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Just breathe: Tips and techniques to practice for improving the mind and body


Inhale, exhale, repeat. It is not that difficult, is it? But according to experts, the key to all-around wellbeing begins with the breath. While it is something we do every day without even thinking about, there is so much more power and complexity to the art of breathing than we really give it credit for. From weight loss, constipation, anxiety and athletic recovery, to insomnia, depression and post-traumatic stress, controlled breathing, when done properly, can help alleviate a multitude of physical and psychological complaints.

These pranayama (breathing) practices will set you on the path towards a happier, healthier, more stress-free life. For each breathing practice, make sure you sit comfortably — either cross-legged or on a chair — with your spine upright and your shoulders relaxed. Discontinue if you feel dizzy or have shortness of breath. Consult your doctor first if you have any illnesses or heart-related ailments — high or low blood pressure, history of stroke etc.


1. Breath of fire (kapalbhati)

Kapal: skull. Bhati: to shine

• Relax your stomach muscles and place one hand on your lower belly. Resting your other hand under your nose will help you better understand the more forceful feel that your exhale will make.

• Expel the air forcefully through your nose, allowing your abdominal muscles to contract back towards your spine.

• Allow your inhalation to happen passively — like a recoil action drawing air back into the lungs.

• Exhale again forcefully, continuing at a steady pace for 10 rounds to begin with.

Benefits: Energises the body, aids detoxification, clears the mind.

Caution: Do not practise while pregnant or menstruating, or if you have high blood pressure. Wait at least two hours after eating.


2. Alternate nostril breathing (nadi shodhana)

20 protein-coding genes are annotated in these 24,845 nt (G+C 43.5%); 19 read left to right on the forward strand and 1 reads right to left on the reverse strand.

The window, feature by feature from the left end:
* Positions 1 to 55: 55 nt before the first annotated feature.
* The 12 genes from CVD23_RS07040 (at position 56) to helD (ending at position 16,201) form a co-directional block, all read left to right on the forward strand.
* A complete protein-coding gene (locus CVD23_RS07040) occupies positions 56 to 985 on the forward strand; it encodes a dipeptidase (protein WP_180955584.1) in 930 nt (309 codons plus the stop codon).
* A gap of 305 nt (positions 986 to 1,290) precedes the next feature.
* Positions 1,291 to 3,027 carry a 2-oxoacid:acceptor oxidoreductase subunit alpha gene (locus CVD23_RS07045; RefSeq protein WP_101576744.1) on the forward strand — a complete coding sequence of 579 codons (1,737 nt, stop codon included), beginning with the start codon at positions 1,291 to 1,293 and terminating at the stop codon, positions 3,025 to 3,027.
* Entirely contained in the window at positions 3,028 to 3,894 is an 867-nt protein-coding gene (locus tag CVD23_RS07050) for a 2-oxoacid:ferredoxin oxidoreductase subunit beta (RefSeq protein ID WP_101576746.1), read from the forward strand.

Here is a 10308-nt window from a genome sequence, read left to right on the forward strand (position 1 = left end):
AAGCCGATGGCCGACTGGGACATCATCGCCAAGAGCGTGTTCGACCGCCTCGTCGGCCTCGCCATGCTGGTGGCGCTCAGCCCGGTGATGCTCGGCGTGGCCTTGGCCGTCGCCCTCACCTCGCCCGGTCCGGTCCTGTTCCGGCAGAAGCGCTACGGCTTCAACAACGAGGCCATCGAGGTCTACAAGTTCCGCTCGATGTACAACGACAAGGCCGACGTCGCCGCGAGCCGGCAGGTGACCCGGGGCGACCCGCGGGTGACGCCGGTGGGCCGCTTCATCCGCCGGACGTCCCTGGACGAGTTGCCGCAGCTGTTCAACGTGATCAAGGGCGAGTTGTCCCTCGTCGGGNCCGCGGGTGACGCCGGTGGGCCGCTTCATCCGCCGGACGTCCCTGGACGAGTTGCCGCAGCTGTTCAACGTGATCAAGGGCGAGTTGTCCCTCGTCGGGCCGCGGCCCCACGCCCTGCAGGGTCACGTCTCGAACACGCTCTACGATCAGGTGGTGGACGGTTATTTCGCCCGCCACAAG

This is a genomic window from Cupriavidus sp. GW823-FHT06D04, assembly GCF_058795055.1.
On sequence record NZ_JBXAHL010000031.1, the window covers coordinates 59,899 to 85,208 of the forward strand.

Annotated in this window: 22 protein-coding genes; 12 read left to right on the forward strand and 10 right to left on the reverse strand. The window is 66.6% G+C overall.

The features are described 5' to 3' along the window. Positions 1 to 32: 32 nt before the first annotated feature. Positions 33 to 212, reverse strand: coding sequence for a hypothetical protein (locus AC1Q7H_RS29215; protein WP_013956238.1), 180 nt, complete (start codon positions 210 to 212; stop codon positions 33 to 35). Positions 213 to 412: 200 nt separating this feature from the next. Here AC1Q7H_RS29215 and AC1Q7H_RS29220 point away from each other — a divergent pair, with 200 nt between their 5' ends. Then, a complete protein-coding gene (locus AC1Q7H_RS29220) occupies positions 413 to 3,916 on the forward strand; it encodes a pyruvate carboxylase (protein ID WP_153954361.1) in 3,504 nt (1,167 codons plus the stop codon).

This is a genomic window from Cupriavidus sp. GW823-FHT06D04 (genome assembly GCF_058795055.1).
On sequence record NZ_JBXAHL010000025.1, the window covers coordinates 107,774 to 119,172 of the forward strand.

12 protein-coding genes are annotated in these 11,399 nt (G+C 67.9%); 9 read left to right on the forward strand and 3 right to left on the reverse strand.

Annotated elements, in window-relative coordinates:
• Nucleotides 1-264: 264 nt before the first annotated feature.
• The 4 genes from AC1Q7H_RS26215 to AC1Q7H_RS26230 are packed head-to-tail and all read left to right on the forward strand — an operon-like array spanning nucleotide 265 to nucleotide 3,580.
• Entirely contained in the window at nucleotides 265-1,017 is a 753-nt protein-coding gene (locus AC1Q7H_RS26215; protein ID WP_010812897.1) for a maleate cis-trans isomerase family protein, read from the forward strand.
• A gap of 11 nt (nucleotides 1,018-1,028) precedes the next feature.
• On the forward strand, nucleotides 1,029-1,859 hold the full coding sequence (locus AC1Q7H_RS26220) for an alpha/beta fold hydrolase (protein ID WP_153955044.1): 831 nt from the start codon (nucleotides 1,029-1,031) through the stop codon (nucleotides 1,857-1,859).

Nadi: subtle energy channel. Shodhana: purification

• Close the right nostril with your thumb and inhale through the left.

• Close the left nostril with your ring and little finger and exhale through the right.

• Inhale through the right, then close the right with your thumb.

• Exhale through the left to complete one round.

Benefits: Calms and centres the mind, reduces stress.


3. Bumble bee (bhrahmari)

Bhrahmari: type of Indian bee

• Close your ears with your thumb and use your middle and index fingers over your eyes and your ring and little fingers on your mouth. This mudra (hand position) symbolises a withdrawal of the senses.

• Exhale through your nose for a count of 10, while producing a humming, bee-like sound.

• Repeat for a few cycles, gradually building up to at least 10 rounds.

Benefits: Reduces anxiety, frustration, anger, restlessness and insomnia.


4. Bellows breath (bhastrika)

• Take a few full, deep breaths from your belly.

• Exhale forcefully through your nose, then inhale forcefully through your nose. When you inhale, raise your hands up and open your palms. As you exhale, draw your hands back down into fists in front of your shoulders.

• Continue this “pumping” breath at the rate of one second per cycle. Start with 10 rounds, pause for 30 seconds, then rounds of 20 and 30 breaths.

Benefits: Energises the body, clears the mind, boosts metabolism.